Blockchain as distributed EHR metadata / notary

A nice paper about blockchain being used to store EHR metadata which is much more to my taste than the notion of putting whole health records out there.

The idea of using it as a kind of federation/subscription service to encourage distributed backups of health records is also interesting - as long as you have suitable access controls (which should mean strong crypto with a much more strictly controlled key distribution system).

Hi Adrian, how are you? I am interested in the application of Blockchain to the NHS. I can see the immutability side bringing benefits, but I believe Blockchain was designed for distributed systems (pier to pier network). Now I could be completely wrong about this as my knowledge of Blockchain is limited to the few articles that I have read, but does it mean that as the NHS is a more centralised systems (e.g. Spine etc…) that implementing Blockchain technologies would be more difficult in the NHS, than for example in it’s use in financial transactions? If you could point me to any really good articles on Blockchain I would appreciate. I’m trying to stay ahead of the curve, as in my day job I am so focused on HL7 FHIR messages, that I may not be ready for what might be coming round the corner, if you see what I mean. BTW, it was Rik Smithies from HL7 UK, that recommended to get in touch, he said you had posted some interesting topics on Blockchain forum. All the best @johntq2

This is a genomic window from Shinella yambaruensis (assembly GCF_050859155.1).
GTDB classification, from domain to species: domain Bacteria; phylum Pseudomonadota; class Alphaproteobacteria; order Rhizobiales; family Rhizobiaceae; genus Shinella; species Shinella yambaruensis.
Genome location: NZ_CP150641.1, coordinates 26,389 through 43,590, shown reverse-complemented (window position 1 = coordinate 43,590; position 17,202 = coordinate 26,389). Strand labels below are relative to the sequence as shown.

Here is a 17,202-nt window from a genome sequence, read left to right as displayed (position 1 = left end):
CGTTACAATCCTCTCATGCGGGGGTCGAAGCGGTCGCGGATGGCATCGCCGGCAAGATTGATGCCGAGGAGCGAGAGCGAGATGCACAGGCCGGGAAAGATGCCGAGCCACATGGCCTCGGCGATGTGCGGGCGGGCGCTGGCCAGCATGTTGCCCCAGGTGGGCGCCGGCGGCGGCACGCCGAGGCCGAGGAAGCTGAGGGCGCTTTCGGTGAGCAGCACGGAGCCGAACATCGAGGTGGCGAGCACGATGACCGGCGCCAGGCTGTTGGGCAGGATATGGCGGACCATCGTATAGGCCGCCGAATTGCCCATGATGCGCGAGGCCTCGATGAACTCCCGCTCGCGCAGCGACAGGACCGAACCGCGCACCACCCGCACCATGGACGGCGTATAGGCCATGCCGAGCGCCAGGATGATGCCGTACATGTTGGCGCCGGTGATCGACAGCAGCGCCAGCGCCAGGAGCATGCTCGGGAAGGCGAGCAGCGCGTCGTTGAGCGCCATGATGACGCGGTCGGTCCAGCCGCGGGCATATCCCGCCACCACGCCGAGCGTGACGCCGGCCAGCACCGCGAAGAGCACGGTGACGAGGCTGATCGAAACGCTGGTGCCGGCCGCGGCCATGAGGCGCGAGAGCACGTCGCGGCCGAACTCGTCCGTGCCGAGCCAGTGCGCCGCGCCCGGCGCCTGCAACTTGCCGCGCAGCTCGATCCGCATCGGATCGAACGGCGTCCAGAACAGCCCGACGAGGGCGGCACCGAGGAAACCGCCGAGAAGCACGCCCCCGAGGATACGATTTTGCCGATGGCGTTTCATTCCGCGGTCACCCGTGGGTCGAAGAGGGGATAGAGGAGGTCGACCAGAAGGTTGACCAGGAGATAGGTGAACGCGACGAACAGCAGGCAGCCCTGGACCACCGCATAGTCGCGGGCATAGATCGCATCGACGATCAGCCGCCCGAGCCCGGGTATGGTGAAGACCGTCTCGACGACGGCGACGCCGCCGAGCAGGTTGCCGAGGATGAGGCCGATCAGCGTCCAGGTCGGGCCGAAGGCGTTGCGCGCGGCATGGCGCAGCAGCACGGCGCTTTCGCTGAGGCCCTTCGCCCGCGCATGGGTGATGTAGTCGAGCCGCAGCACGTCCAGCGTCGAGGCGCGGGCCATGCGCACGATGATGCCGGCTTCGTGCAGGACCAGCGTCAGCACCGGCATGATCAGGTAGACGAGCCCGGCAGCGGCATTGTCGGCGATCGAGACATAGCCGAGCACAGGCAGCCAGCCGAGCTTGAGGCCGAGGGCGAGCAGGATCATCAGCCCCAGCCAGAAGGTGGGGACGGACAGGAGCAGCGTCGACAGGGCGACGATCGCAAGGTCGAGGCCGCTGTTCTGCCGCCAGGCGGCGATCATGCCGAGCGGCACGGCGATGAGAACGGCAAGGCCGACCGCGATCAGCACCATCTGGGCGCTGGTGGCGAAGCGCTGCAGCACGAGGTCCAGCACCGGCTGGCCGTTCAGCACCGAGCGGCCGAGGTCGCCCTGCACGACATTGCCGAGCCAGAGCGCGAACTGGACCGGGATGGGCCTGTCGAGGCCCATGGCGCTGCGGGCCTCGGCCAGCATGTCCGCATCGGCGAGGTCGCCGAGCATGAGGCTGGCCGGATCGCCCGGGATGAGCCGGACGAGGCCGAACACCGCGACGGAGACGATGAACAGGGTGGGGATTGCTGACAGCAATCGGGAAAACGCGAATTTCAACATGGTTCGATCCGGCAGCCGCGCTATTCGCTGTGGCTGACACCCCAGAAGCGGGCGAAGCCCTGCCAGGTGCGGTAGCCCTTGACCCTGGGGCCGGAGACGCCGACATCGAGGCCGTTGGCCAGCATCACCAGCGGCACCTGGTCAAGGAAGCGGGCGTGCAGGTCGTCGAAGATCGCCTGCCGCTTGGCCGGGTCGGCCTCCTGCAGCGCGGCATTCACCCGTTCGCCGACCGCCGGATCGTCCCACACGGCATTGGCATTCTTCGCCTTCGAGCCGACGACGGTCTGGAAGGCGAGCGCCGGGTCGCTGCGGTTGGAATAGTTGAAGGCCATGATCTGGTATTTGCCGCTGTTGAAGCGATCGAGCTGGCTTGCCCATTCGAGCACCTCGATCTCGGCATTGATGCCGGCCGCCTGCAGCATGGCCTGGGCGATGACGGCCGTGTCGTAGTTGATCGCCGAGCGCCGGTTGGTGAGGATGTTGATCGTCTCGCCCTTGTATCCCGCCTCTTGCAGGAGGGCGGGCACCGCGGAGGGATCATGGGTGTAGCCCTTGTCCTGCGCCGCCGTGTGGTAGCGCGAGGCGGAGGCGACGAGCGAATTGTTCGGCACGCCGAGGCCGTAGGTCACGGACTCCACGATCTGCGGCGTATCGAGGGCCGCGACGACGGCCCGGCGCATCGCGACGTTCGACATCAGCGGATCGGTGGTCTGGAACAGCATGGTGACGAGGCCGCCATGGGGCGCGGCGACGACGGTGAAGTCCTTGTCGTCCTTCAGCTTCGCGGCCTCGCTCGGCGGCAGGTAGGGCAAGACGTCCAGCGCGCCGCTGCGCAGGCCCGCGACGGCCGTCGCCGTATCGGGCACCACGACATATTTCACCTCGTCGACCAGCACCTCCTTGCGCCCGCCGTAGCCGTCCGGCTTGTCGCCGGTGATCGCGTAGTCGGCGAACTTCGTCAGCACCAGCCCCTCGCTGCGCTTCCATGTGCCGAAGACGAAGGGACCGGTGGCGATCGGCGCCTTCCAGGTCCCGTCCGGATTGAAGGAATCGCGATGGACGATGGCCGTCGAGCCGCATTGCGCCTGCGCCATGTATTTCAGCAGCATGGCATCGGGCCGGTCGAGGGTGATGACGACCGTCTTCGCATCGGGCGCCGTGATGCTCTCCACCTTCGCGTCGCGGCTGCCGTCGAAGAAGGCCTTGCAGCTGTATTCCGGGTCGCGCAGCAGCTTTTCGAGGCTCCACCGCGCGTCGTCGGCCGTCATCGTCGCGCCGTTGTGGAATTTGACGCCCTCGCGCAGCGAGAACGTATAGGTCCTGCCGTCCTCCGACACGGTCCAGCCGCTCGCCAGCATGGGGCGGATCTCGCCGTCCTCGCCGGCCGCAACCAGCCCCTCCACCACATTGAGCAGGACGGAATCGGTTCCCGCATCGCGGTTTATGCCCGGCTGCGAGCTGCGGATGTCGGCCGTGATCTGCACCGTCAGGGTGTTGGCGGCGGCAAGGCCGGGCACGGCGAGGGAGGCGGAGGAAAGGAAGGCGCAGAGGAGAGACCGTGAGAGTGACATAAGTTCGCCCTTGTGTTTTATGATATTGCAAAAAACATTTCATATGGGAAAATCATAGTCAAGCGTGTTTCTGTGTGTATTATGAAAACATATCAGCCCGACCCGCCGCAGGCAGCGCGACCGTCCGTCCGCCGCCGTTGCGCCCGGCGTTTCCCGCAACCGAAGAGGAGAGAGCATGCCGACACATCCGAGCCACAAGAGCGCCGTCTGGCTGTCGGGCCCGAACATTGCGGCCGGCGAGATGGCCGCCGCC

Hey John, sorry, not been hanging around here as much.

So, blockchain gets a lot of hype. A lot of the benefits - like immutability - are things you can arrange without the peer to peer network.

The core feature of blockchain as it’s presented in cryptocurrencies like Bitcoin is consensus (peers voting as to whether a given transaction is legit based on the prior record). Which (IMHO) is not largely required in medical records, with one notable exception, and that’s timestamps.

You can engage a digital notary service to provide you with verified timestamps (essentially you provide a hash derived from the record you are generating and they tack a timestamp onto it and sign it), but it seems a good fit for something that a lot of parties need and can form consensus on - that they did see a record submitted to the chain at such and such a time, enabling a concrete real-world timestamp to be established for the record.

It’s not required for things like e.g. non-repudiation of records. You can sign records with a private key you control, and no-one is going to dispute that your key signed those records.